Previous studies have shown that cochlear prosensory progenitor cells in apical turns exit the cell cycle first at ∼E12.5, but those in the middle and basal turns continue proliferating until ∼E14.5. This apical-to-basal gradient cell cycle exit is correlated with a similar apical-to-basal wave of p27Kip1 expression between E12.5 and E14.5 (Lee et al.,2006). The factors regulating p27Kip1 transcription are not clear, but the transcription is thought to be repressed by the Notch-Hes1 pathway (Murata et al.,2009). Here, we wondered whether there was a genetic interaction between Shh signaling and p27Kip1. We found that Shh is present in spiral ganglion neurons at E13.5 along the entire cochlear duct (which has only 0.75∼ 1.0 turn). Because only basal turn progenitor cells are proliferating at E13.5, it seems to support the idea that Shh signaling might not promote proliferation of progenitor cells. However, it is also possible that Shh signaling does promote their proliferation in the basal turn cochlear duct, while that signaling is neutralized by other unknown signals present exclusively in the apical and middle cochlear duct at E13.5. This possibility is indirectly supported by the fact that Shh signaling could promote proliferation, in an Atoh1-dependent manner, of external granule cells in the cerebellum in vivo and otic progenitor cells (isolated from E9 mouse otic vesicle) in vitro (Zhao et al.,2006; Flora et al.,2009). The exact roles of Shh signaling can be delineated by targeted deletion of Shh in cochlear spiral ganglion neurons (Doris Wu, NIDCD, personal communication).
Shh Signaling and Differentiation of the Cochlear Prosensory Progenitors
While cochlear prosensory progenitor cells exit the cell cycle at an apical-to-basal gradient, they start differentiation at an opposite basal-to-apical gradient. How this differentiation pattern occurs is still an enigma. In this study, we comprehensively analyzed the dynamic Shh expression pattern between E8.75 and P0. Its down-regulation in a basal-to-apical wave matches the basal-to-apical gradient differentiation pattern of the cochlear prosensory progenitor cells, highlighting the reverse correlation between Shh signaling and the intrinsic differentiation program inside prosensory progenitor cells (see a proposed working model in Fig. 12). Moreover, this opposite correlation is further supported by the fact that Shh signaling blocked HC formation when E13 cochlear explants were cultured and treated 6 days in vitro with exogenous Shh protein (Driver et al.,2008). Furthermore, the earlier down-regulation of Shh in basal turn spiral ganglion neurons is also supported by the fact that basal turn cochlear explants were less sensitive to Shh treatment than middle and apical turn explants (Driver et al.,2008).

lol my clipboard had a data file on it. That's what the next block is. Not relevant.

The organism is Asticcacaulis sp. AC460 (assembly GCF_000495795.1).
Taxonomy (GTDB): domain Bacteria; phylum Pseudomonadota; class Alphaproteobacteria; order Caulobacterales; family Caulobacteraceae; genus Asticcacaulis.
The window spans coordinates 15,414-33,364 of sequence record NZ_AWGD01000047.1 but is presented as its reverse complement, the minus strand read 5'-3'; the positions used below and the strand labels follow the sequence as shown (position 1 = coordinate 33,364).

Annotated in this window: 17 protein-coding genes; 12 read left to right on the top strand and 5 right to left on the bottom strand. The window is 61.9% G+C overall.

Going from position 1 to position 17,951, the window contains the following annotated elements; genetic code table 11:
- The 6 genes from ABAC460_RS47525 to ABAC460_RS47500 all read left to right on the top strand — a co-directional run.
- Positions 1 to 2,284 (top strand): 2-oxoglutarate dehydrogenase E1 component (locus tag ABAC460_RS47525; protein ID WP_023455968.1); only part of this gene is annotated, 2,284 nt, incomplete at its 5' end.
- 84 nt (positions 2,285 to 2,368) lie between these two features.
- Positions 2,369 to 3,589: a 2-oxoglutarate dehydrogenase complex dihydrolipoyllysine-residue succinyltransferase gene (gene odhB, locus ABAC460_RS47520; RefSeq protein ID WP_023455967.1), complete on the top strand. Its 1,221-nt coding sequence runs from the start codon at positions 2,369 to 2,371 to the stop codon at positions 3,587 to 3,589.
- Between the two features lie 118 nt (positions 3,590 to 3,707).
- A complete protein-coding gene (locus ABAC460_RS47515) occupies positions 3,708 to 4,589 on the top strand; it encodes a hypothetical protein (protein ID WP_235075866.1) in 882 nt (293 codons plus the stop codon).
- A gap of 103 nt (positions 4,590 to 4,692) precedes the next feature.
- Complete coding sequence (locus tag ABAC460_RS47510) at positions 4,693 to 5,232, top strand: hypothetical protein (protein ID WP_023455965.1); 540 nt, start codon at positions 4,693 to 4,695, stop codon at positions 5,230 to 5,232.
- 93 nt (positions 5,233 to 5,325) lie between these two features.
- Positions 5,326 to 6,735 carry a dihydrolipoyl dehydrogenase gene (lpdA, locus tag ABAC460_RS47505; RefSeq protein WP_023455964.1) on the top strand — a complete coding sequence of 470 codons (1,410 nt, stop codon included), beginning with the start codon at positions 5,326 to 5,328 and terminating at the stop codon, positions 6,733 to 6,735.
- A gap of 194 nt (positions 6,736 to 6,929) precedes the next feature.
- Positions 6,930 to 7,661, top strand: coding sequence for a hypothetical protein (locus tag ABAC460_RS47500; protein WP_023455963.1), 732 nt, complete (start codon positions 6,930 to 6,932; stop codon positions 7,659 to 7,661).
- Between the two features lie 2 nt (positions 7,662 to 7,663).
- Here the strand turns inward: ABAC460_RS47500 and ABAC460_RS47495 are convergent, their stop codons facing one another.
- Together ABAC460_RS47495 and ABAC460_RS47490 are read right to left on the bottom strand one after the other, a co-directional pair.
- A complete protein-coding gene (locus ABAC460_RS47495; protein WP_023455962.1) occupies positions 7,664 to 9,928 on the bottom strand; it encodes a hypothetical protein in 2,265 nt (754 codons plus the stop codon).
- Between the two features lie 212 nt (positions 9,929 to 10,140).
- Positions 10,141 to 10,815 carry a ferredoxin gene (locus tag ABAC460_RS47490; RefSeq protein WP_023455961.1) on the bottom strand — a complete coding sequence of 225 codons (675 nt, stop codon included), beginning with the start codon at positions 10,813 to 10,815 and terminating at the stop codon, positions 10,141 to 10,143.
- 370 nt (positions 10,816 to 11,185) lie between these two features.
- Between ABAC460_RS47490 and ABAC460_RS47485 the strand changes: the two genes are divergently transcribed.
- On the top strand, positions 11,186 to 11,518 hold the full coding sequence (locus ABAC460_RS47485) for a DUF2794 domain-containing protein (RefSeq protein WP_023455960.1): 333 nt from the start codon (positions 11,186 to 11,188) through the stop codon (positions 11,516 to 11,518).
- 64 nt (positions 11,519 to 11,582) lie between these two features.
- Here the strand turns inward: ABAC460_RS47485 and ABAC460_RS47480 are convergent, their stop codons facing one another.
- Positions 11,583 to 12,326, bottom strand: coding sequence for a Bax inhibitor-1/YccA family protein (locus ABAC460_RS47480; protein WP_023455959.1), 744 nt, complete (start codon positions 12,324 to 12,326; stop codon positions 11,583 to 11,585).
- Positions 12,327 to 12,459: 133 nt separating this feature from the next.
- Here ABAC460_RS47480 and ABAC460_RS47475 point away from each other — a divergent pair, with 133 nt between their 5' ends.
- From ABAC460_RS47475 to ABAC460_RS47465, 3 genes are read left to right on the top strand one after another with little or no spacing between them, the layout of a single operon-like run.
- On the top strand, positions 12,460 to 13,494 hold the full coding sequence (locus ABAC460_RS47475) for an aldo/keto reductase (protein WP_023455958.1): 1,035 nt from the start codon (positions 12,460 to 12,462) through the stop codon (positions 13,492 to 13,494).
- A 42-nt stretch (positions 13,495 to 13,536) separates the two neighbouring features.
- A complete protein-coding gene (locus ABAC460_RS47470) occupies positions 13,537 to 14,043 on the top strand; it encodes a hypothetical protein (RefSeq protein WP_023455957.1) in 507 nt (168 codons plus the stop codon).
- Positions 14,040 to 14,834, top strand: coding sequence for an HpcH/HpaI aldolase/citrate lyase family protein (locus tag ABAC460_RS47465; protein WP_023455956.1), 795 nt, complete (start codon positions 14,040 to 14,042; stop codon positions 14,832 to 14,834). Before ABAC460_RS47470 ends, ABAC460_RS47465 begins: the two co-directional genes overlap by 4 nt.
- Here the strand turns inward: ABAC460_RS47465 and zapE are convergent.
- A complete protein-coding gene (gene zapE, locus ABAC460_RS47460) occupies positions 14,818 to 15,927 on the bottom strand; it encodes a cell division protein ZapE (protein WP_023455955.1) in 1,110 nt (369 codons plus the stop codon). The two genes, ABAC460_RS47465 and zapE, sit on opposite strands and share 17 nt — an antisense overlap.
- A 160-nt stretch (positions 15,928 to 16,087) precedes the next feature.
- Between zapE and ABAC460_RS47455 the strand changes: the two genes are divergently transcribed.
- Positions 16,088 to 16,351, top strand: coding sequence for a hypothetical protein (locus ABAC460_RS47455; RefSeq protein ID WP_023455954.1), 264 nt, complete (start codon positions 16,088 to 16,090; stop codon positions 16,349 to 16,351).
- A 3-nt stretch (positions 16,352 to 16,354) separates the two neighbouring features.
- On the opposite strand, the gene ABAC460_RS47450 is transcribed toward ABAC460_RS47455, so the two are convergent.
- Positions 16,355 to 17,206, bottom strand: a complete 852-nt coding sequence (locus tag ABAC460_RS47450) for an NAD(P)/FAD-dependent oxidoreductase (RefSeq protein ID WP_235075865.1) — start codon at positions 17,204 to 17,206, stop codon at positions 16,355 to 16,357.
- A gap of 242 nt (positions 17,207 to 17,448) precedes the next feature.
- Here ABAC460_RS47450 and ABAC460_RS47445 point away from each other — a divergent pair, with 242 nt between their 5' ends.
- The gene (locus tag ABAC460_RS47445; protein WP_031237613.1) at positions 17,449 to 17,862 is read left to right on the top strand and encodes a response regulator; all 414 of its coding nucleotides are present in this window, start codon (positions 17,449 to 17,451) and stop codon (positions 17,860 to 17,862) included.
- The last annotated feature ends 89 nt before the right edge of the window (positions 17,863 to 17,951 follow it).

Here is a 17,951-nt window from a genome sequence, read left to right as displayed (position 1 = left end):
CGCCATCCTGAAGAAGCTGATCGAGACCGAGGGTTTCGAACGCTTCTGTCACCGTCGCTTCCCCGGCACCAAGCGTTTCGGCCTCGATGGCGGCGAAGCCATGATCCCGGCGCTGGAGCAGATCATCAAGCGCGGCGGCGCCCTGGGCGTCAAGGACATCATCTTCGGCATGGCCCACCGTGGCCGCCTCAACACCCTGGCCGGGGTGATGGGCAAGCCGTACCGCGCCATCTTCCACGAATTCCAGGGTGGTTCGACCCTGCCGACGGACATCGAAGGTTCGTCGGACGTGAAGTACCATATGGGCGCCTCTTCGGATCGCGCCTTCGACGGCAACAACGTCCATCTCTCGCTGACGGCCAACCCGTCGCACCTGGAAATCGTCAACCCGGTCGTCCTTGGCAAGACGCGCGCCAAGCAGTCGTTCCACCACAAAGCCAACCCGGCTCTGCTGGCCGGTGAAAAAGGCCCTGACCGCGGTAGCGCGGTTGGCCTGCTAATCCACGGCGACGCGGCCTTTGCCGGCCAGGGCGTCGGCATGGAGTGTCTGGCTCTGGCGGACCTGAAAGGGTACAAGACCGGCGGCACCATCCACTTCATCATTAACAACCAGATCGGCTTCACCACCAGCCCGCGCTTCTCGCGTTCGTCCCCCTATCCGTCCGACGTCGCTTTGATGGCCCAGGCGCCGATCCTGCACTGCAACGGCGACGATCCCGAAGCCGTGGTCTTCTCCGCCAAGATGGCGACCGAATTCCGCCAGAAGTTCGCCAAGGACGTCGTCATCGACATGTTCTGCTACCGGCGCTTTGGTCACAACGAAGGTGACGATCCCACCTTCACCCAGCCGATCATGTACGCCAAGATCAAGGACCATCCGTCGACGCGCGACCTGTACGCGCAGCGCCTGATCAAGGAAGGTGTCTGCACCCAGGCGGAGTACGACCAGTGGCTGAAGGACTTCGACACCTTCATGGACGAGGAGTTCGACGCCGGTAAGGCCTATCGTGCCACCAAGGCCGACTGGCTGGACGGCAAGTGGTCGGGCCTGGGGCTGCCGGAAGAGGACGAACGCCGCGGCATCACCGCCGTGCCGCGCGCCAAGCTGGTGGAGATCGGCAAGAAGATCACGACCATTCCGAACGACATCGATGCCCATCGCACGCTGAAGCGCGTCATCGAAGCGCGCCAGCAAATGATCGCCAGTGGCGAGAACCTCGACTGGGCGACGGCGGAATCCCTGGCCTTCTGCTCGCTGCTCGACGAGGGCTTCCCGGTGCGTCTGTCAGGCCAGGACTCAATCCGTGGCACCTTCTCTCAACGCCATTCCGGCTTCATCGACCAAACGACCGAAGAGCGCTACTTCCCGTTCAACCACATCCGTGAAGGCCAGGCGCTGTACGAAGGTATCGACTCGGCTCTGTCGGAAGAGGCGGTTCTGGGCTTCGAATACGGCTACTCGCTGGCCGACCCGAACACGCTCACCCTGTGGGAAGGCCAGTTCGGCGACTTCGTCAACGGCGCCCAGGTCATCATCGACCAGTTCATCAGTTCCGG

In addition, taking middle turn cochlear ducts at E16.5 as an example, Shh was undetectable in spiral ganglion neurons. However, myosin-VIIa-positive HCs were absent in the prosensory area, indicating the differentiation program had not been initiated yet in the progenitor cells. This shows that Shh signaling should be turned off before progenitors start to differentiate. Nonetheless, there is no direct evidence that Shh signaling does prevent premature differentiation of progenitor cells. It would be strong supportive evidence if Shh signaling could be specifically blocked (such as by deleting the smoothened gene) in the sensory epithelium of the cochlear apical turns between E14.5 and E16.5 and progenitor cells were able to start premature differentiation. Alternatively, the deletion of Shh in spiral ganglion neurons can also test the correlation between Shh signaling and hair cell differentiation.
Potential Applications of ShhCreEGFP/+ Cre Mouse Line in Spiral Ganglion Neurons
Since its first use in studying limb patterning and development (Harfe et al.,2004), the ShhCreEGFP/+ Cre mouse line has been widely used in a variety of biological processes (http://jaxmice.jax.org/strain/005622.html). Our genetic mapping analysis has shown the robust Cre activity of the fusion protein Cre/EGFP, as almost 100% of the cochlear spiral ganglion neurons, but not surrounding glia cells, were traced by EYFP at P0 and P6 in the ShhCreEGFP/+; Rosa26-EYFPloxp/+ mice, and beta-galactosidase at ∼E15.5 in the ShhCreEGFP/+; Rosa26-LacZloxp/+ mice. Given the availability of many mutant mouse lines in which the interested genes are floxed, the efficient Cre activity allows ShhCreEGFP/+ to be widely used to study functions of a variety of floxed genes in spiral ganglion neurons, especially for those whose complete loss results in embryonic fatality that precludes further analysis of their functions at later ages.